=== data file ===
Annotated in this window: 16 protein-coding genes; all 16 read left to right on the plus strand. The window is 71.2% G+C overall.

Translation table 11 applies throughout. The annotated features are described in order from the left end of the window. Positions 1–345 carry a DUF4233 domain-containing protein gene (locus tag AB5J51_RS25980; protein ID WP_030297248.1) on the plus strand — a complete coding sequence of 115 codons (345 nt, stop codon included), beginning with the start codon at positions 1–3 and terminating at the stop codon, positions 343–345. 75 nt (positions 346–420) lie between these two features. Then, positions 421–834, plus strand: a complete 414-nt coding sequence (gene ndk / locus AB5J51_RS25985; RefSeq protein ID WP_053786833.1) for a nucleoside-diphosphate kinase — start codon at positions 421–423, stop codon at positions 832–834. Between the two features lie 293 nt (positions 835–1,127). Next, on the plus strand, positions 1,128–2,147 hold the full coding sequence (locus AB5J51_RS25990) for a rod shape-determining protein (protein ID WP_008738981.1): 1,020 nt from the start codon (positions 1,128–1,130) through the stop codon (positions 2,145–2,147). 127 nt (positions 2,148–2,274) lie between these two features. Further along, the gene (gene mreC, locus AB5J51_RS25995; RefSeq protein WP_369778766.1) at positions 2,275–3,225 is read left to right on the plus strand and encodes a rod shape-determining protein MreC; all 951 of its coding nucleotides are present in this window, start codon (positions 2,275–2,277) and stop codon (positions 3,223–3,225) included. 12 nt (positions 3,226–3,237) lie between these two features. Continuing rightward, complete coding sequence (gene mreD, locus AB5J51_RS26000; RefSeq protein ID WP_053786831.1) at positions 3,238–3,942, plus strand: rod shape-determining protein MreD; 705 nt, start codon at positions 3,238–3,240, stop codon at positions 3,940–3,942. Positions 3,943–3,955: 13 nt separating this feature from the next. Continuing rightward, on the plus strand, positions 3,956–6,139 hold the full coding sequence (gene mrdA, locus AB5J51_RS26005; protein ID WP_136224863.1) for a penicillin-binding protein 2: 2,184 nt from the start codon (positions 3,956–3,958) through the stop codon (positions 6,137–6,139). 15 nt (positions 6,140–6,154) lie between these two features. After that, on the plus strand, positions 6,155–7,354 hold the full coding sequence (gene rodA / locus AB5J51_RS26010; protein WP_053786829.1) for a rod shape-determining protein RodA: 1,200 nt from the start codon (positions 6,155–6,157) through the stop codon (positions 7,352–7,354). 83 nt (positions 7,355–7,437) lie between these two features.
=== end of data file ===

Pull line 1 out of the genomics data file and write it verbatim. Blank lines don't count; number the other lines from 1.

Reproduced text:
Annotated in this window: 16 protein-coding genes; all 16 read left to right on the plus strand. The window is 71.2% G+C overall.